Needlework and Realism: seventeenth-century water

Still reeling from the excitement of the second workshop of our network! We were aiming to examine the relationships between different types of textile object, and to think about how to analyse them as a group, rather than as individual items or types of item. So we spent the morning looking at a variety of Ashmolean textiles – the frog-shaped purse, many embroidered panels, a tapestry bed valance and a wonderful embroidered casket. We heard that many of these objects were not professionally made, despite their incredible intricacy, but were the work of skilled elite women in the seventeenth century, stitching at home and contributing to their domestic environment through their work.

We moved round these things slowly – ‘long looking’ – taking time to let our eyes wander around each object, gradually taking in the different elements, the different stitches, the textures and the colours. We learned something here about how long you could spend looking at these objects, and the pleasures there are in discovery over a period of time. Some elements of the design were raised – petals and leaves, collars and cuffs that might have trembled in the breeze, and padded flowers and fish. As we started to get our eye in we began to notice that certain elements cropped up again and again, presumably the type of things that the makers of these objects saw as challenges to their skills. The one that particularly fascinated me was water – everywhere you looked there were fountains and pools in fantastical elite gardens, there were lakes in the Garden of Eden and there was even the well in the story of Jacob’s bride. And in each case, a different way of trying to render the ephemeral shapes and patterns of the surface of the water.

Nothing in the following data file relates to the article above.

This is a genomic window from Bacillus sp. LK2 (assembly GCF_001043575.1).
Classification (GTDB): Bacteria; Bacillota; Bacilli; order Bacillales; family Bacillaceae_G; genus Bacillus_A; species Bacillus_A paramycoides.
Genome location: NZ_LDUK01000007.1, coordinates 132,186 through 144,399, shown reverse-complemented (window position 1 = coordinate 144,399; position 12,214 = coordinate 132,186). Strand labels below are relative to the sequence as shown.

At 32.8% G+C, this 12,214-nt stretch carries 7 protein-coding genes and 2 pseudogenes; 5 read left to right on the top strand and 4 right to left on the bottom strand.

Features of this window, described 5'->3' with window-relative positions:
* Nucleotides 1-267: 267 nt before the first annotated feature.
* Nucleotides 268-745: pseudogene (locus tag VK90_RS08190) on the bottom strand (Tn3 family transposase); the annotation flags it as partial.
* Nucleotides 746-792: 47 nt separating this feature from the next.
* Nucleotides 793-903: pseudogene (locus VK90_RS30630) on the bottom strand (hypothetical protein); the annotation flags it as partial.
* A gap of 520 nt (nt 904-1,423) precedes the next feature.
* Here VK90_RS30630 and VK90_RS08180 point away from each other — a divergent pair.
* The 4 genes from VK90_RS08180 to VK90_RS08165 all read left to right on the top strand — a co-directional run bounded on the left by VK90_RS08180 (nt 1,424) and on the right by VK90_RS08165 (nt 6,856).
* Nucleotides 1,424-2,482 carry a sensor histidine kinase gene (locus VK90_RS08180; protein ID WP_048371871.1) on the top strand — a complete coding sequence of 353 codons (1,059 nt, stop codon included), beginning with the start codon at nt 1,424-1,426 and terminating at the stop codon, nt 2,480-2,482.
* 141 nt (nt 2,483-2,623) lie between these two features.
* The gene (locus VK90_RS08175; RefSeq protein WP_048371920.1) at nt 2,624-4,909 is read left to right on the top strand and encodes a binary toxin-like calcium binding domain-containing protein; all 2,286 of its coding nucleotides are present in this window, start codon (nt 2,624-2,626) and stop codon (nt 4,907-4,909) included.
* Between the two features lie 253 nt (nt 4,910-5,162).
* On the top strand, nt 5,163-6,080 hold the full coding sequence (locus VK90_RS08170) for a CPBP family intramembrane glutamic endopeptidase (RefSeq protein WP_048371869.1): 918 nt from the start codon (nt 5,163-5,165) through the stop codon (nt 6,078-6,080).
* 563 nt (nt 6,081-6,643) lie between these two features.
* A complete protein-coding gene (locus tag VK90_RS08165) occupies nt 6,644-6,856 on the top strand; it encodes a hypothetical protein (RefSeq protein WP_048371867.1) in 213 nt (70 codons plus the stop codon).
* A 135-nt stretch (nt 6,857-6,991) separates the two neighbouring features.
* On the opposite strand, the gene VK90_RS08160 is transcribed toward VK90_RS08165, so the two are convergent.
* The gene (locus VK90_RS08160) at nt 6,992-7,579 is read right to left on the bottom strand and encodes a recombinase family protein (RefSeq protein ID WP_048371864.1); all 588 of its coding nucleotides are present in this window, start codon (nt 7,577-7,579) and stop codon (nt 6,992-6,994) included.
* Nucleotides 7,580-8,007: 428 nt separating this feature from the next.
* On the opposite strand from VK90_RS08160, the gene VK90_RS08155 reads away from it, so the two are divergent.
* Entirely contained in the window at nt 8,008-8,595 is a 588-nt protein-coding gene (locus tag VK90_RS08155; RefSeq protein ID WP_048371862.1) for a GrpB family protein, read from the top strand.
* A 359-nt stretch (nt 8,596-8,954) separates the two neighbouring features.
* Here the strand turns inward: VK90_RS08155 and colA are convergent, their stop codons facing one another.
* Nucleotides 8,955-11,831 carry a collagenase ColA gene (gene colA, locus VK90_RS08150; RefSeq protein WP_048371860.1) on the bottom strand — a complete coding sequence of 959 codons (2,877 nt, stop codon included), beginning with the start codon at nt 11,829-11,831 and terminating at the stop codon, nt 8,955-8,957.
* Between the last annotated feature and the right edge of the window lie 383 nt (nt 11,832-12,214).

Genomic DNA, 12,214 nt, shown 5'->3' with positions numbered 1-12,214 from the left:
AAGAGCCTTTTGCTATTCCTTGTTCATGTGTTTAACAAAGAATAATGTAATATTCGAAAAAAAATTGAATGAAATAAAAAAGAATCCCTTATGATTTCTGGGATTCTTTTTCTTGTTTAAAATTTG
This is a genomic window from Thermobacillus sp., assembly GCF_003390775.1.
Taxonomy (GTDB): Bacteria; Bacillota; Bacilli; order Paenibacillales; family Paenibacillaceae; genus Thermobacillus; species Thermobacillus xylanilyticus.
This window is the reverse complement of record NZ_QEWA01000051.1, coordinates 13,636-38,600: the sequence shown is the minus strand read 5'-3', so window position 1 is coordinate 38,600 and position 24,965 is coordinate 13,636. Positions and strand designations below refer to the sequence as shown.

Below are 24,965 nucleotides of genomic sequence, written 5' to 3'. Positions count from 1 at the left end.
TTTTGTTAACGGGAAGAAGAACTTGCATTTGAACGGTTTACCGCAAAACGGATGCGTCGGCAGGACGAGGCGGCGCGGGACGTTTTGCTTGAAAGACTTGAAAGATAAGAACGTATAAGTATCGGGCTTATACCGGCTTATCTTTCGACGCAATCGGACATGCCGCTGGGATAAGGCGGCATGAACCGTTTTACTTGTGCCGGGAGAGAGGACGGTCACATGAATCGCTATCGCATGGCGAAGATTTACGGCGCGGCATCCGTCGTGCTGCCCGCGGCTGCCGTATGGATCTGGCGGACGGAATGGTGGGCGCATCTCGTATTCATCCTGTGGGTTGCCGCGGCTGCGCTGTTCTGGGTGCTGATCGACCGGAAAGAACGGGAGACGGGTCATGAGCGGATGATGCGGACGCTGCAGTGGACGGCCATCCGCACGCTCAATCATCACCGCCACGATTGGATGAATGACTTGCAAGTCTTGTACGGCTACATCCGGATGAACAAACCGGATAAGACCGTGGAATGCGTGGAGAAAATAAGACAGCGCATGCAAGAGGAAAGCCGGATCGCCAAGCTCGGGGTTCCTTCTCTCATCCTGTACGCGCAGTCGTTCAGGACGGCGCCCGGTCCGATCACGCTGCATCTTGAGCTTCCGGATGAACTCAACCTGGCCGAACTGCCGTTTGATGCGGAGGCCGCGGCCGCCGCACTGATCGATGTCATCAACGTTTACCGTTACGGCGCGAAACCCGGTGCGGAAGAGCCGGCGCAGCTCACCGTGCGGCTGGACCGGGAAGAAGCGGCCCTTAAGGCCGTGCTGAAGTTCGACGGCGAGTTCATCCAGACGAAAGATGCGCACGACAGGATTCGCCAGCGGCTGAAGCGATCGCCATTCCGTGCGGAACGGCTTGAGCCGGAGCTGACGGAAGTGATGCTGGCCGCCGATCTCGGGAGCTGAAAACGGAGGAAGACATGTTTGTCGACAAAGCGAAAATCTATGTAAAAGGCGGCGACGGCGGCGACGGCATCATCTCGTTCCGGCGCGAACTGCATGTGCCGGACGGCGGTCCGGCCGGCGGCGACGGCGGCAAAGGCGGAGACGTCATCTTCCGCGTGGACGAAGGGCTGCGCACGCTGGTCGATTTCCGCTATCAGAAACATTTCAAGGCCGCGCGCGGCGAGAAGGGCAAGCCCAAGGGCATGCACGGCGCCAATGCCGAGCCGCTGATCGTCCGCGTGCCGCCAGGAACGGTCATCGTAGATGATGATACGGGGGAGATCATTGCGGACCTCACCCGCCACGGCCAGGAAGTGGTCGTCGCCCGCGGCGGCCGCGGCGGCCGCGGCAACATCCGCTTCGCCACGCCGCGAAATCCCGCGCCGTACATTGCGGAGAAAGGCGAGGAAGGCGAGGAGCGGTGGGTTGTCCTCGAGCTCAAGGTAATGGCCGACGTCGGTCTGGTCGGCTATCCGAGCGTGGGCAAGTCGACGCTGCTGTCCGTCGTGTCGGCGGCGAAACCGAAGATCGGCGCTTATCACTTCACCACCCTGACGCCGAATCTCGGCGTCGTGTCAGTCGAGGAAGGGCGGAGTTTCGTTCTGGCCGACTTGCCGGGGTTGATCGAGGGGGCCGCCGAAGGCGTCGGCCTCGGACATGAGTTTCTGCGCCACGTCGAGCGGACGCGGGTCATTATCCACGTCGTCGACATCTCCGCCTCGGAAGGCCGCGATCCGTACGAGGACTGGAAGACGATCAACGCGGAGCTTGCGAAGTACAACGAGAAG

In the afternoon we discussed what digital recreations of these objects might offer to our understanding of them. And Graeme Earl asked questions about the nature of the realism that was being aimed at here. Were these women trying to reproduce water that looked like water, or to stitch something whose striking colours and textures drew the eye into, rather than beyond itself? The precocious materiality of their work seemed to me to be the point – a celebration of pushing the boundaries of two dimensions, of making things real in their physical presence for the viewer, of intruding into the space of the room. These complex, detailed, self-conscious pieces draw the eye and the mind – working out how they function in the spaces for which they were designed is our next challenge…

Advertisements

Leave a comment

Filed under Catherine

Leave a Reply

Fill in your details below or click an icon to log in:

WordPress.com Logo

You are commenting using your WordPress.com account. Log Out / Change )

Twitter picture

You are commenting using your Twitter account. Log Out / Change )

Facebook photo

You are commenting using your Facebook account. Log Out / Change )

Google+ photo

You are commenting using your Google+ account. Log Out / Change )

Connecting to %s